Featured Researchers

Rachel Kelly, PhD

Rachel Kelly, PhD

Please describe the research questions of your lab.

I am an instructor of medicine at the Channing Division of Network Medicine (CDNM) at Brigham and Women’s Hospital and an Associate Epidemiologist at Harvard Medical School. The main focus of the CDNM is to use an integrated, network-based, systems biology-driven approach to define the etiology of complex diseases and to develop new treatments and preventative strategies for such diseases. In particular, most researchers are working to better understand the genetic and environmental determinants of asthma and chronic obstructive pulmonary disease (COPD), and to utilize this information to better define these conditions and identify clinically translatable therapeutic targets.

What genetics/genomics techniques do you utilize in your lab?

The majority of my work focusses on metabolomics, i.e. the profiling of all the small molecules that represent the downstream products of the chemical reactions and processes governing the properties of a biological system. To me this is the most exciting of all the omics technologies, as it informs on the upstream genetic and environmental factors, as well as the interactions between, them that lead to a given phenotype. While at the same time representing the ‘ome closest to phenotype in the central biological dogma. This unique position makes metabolomics particularly amenable to the development of biomarkers, whilst also providing insight into etiology and pathophysiology.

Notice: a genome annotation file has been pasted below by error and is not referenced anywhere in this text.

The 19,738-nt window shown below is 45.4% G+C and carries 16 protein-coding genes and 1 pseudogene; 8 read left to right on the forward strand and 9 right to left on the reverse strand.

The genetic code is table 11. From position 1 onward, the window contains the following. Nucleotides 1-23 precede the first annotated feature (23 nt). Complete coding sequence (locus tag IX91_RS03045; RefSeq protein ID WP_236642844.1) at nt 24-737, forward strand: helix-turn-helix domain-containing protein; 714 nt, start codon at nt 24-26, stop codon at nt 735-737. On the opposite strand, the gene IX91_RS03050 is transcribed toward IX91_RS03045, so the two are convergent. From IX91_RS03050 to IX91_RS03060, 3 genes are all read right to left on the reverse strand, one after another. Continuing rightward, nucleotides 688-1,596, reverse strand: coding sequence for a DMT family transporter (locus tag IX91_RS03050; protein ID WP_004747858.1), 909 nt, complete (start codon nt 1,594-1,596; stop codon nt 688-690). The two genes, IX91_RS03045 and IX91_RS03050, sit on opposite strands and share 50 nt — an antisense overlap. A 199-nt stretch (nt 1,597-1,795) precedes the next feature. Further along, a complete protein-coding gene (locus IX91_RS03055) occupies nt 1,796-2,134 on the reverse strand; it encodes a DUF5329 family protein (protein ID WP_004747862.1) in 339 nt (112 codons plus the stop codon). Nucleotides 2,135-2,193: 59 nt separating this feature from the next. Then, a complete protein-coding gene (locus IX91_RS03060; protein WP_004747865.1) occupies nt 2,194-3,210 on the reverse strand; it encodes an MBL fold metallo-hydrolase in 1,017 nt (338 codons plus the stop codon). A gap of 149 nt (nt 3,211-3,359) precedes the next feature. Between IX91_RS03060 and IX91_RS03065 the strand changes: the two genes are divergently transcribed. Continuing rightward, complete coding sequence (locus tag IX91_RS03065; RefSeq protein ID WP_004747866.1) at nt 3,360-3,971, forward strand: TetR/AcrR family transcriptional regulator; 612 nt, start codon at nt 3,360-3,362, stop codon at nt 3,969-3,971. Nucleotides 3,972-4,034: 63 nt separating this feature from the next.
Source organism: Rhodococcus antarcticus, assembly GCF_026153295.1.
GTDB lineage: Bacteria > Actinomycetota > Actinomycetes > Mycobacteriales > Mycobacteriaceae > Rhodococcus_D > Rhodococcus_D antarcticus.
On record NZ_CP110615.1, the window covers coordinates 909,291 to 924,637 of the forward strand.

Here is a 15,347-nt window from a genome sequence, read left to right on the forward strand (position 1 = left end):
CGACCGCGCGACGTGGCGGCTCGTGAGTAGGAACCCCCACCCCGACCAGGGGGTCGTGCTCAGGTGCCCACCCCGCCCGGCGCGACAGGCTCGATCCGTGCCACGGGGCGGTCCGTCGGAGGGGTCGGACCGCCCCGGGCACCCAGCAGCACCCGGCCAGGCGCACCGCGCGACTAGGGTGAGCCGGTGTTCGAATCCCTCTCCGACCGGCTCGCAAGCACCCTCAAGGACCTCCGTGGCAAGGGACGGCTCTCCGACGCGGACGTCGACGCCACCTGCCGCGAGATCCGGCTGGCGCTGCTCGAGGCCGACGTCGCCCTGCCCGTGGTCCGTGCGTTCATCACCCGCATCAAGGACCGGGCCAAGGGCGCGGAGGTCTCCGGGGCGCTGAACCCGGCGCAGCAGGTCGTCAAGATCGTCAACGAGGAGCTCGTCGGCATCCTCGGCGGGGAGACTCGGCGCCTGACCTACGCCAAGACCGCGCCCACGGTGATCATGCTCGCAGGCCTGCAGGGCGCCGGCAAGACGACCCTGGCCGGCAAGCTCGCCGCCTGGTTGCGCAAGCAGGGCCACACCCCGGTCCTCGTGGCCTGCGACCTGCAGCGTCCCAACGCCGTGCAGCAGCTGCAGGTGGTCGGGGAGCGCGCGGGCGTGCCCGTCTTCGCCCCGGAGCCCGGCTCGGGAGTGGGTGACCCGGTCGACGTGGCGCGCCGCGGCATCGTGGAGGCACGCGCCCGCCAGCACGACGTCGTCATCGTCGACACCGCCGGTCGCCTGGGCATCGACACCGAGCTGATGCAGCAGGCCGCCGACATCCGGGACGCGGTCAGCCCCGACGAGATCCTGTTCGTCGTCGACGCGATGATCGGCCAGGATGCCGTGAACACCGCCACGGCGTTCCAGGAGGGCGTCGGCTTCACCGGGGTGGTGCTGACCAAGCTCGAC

Describe a key technique/assay/instrument utilized in your lab, and what novel insights does it bring to your research question?

One of the things I am most excited about currently is leveraging metabolomic data to derive clinically and biologically meaningful endotypes of asthma. Asthma, like many complex chronic diseases, is highly heterogenous in terms of etiology and clinical manifestation, and this has hindered the development of effective therapeutics. My research is based around the idea that we can improve clinical management by identifying subgroups of asthma patients whose disease is driven by the same molecular mechanisms, and target treatments towards these subgroups, rather than using a “one size fits all approach”.

My K-award from the NHLBI is aimed at deriving endotypes, that is subtypes defined by a distinct functional or pathobiological mechanism, of asthma based on metabolomic profile. Then comparing the clinical and phenotypic features of these ‘metabo-endotypes’, as well as investigating their upstream genetic drivers. We are utilizing a number of novel statistical techniques in order to derive and explore these metabo-endotypes, and are our results so far are really exciting!